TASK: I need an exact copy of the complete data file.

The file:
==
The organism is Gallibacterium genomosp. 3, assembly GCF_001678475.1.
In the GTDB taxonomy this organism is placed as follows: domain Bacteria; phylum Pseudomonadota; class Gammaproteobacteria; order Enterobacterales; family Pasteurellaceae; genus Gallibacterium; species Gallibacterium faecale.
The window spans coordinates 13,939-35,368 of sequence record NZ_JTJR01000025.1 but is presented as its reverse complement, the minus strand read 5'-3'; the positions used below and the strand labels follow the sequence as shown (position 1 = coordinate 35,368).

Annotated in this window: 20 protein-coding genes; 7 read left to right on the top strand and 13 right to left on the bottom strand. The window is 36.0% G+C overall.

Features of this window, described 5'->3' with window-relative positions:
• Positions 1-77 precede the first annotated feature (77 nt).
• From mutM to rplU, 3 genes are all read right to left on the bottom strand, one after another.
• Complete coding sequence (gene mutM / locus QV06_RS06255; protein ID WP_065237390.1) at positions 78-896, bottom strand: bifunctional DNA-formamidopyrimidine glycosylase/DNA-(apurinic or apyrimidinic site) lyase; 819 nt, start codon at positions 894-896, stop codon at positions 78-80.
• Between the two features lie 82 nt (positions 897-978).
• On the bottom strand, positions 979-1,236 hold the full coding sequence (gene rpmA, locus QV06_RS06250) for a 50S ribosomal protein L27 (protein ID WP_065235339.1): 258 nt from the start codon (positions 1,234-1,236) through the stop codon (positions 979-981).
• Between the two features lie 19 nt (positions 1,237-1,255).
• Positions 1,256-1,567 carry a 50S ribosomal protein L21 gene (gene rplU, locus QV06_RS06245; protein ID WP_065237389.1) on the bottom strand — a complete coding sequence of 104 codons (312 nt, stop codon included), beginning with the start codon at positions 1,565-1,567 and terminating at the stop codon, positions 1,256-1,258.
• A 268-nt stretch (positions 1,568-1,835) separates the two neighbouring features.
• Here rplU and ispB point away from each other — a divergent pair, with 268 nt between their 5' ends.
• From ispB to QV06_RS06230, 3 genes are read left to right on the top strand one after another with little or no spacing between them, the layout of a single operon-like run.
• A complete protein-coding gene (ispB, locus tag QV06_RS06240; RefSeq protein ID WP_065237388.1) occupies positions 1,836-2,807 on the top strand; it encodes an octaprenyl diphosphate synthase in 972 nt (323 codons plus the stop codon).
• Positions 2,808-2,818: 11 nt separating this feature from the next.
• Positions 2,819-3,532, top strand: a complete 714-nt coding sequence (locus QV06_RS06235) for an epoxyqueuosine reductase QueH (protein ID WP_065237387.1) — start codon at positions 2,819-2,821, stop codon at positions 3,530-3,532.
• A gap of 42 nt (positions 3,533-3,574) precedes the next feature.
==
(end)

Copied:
The organism is Gallibacterium genomosp. 3, assembly GCF_001678475.1.
In the GTDB taxonomy this organism is placed as follows: domain Bacteria; phylum Pseudomonadota; class Gammaproteobacteria; order Enterobacterales; family Pasteurellaceae; genus Gallibacterium; species Gallibacterium faecale.
The window spans coordinates 13,939-35,368 of sequence record NZ_JTJR01000025.1 but is presented as its reverse complement, the minus strand read 5'-3'; the positions used below and the strand labels follow the sequence as shown (position 1 = coordinate 35,368).

Annotated in this window: 20 protein-coding genes; 7 read left to right on the top strand and 13 right to left on the bottom strand. The window is 36.0% G+C overall.

Features of this window, described 5'->3' with window-relative positions:
• Positions 1-77 precede the first annotated feature (77 nt).
• From mutM to rplU, 3 genes are all read right to left on the bottom strand, one after another.
• Complete coding sequence (gene mutM / locus QV06_RS06255; protein ID WP_065237390.1) at positions 78-896, bottom strand: bifunctional DNA-formamidopyrimidine glycosylase/DNA-(apurinic or apyrimidinic site) lyase; 819 nt, start codon at positions 894-896, stop codon at positions 78-80.
• Between the two features lie 82 nt (positions 897-978).
• On the bottom strand, positions 979-1,236 hold the full coding sequence (gene rpmA, locus QV06_RS06250) for a 50S ribosomal protein L27 (protein ID WP_065235339.1): 258 nt from the start codon (positions 1,234-1,236) through the stop codon (positions 979-981).
• Between the two features lie 19 nt (positions 1,237-1,255).
• Positions 1,256-1,567 carry a 50S ribosomal protein L21 gene (gene rplU, locus QV06_RS06245; protein ID WP_065237389.1) on the bottom strand — a complete coding sequence of 104 codons (312 nt, stop codon included), beginning with the start codon at positions 1,565-1,567 and terminating at the stop codon, positions 1,256-1,258.
• A 268-nt stretch (positions 1,568-1,835) separates the two neighbouring features.
• Here rplU and ispB point away from each other — a divergent pair, with 268 nt between their 5' ends.
• From ispB to QV06_RS06230, 3 genes are read left to right on the top strand one after another with little or no spacing between them, the layout of a single operon-like run.
• A complete protein-coding gene (ispB, locus tag QV06_RS06240; RefSeq protein ID WP_065237388.1) occupies positions 1,836-2,807 on the top strand; it encodes an octaprenyl diphosphate synthase in 972 nt (323 codons plus the stop codon).
• Positions 2,808-2,818: 11 nt separating this feature from the next.
• Positions 2,819-3,532, top strand: a complete 714-nt coding sequence (locus QV06_RS06235) for an epoxyqueuosine reductase QueH (protein ID WP_065237387.1) — start codon at positions 2,819-2,821, stop codon at positions 3,530-3,532.
• A gap of 42 nt (positions 3,533-3,574) precedes the next feature.